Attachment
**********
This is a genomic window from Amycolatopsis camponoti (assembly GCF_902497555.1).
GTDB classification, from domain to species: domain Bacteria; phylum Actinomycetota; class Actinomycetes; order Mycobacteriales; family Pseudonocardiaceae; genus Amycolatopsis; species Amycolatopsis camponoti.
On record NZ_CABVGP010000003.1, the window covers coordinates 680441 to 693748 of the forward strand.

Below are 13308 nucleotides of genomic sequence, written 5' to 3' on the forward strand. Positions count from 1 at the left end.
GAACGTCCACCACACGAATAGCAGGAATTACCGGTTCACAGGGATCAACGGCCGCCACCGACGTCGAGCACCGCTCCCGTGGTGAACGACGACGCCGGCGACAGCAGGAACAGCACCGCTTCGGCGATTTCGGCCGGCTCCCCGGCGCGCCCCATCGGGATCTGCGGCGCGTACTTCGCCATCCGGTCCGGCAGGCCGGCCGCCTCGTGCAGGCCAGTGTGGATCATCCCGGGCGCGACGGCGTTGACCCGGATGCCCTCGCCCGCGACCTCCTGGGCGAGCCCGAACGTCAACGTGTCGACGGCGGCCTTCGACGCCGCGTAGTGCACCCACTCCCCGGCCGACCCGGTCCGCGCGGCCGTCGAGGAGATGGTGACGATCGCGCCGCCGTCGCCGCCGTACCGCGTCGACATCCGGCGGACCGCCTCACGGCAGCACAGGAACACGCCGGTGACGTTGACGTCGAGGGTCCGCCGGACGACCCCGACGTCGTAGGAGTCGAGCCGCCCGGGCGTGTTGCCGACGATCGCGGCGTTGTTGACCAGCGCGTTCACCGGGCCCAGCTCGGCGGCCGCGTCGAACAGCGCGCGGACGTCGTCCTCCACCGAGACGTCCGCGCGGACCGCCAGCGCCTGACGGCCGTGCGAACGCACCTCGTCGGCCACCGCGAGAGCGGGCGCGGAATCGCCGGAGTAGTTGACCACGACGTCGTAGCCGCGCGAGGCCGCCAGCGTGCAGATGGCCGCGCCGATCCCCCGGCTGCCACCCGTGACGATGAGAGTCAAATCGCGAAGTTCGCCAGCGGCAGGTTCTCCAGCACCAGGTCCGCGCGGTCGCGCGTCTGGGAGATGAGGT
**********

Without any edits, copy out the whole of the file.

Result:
This is a genomic window from Amycolatopsis camponoti (assembly GCF_902497555.1).
GTDB classification, from domain to species: domain Bacteria; phylum Actinomycetota; class Actinomycetes; order Mycobacteriales; family Pseudonocardiaceae; genus Amycolatopsis; species Amycolatopsis camponoti.
On record NZ_CABVGP010000003.1, the window covers coordinates 680441 to 693748 of the forward strand.

Below are 13308 nucleotides of genomic sequence, written 5' to 3' on the forward strand. Positions count from 1 at the left end.
GAACGTCCACCACACGAATAGCAGGAATTACCGGTTCACAGGGATCAACGGCCGCCACCGACGTCGAGCACCGCTCCCGTGGTGAACGACGACGCCGGCGACAGCAGGAACAGCACCGCTTCGGCGATTTCGGCCGGCTCCCCGGCGCGCCCCATCGGGATCTGCGGCGCGTACTTCGCCATCCGGTCCGGCAGGCCGGCCGCCTCGTGCAGGCCAGTGTGGATCATCCCGGGCGCGACGGCGTTGACCCGGATGCCCTCGCCCGCGACCTCCTGGGCGAGCCCGAACGTCAACGTGTCGACGGCGGCCTTCGACGCCGCGTAGTGCACCCACTCCCCGGCCGACCCGGTCCGCGCGGCCGTCGAGGAGATGGTGACGATCGCGCCGCCGTCGCCGCCGTACCGCGTCGACATCCGGCGGACCGCCTCACGGCAGCACAGGAACACGCCGGTGACGTTGACGTCGAGGGTCCGCCGGACGACCCCGACGTCGTAGGAGTCGAGCCGCCCGGGCGTGTTGCCGACGATCGCGGCGTTGTTGACCAGCGCGTTCACCGGGCCCAGCTCGGCGGCCGCGTCGAACAGCGCGCGGACGTCGTCCTCCACCGAGACGTCCGCGCGGACCGCCAGCGCCTGACGGCCGTGCGAACGCACCTCGTCGGCCACCGCGAGAGCGGGCGCGGAATCGCCGGAGTAGTTGACCACGACGTCGTAGCCGCGCGAGGCCGCCAGCGTGCAGATGGCCGCGCCGATCCCCCGGCTGCCACCCGTGACGATGAGAGTCAAATCGCGAAGTTCGCCAGCGGCAGGTTCTCCAGCACCAGGTCCGCGCGGTCGCGCGTCTGGGAGATGAGGT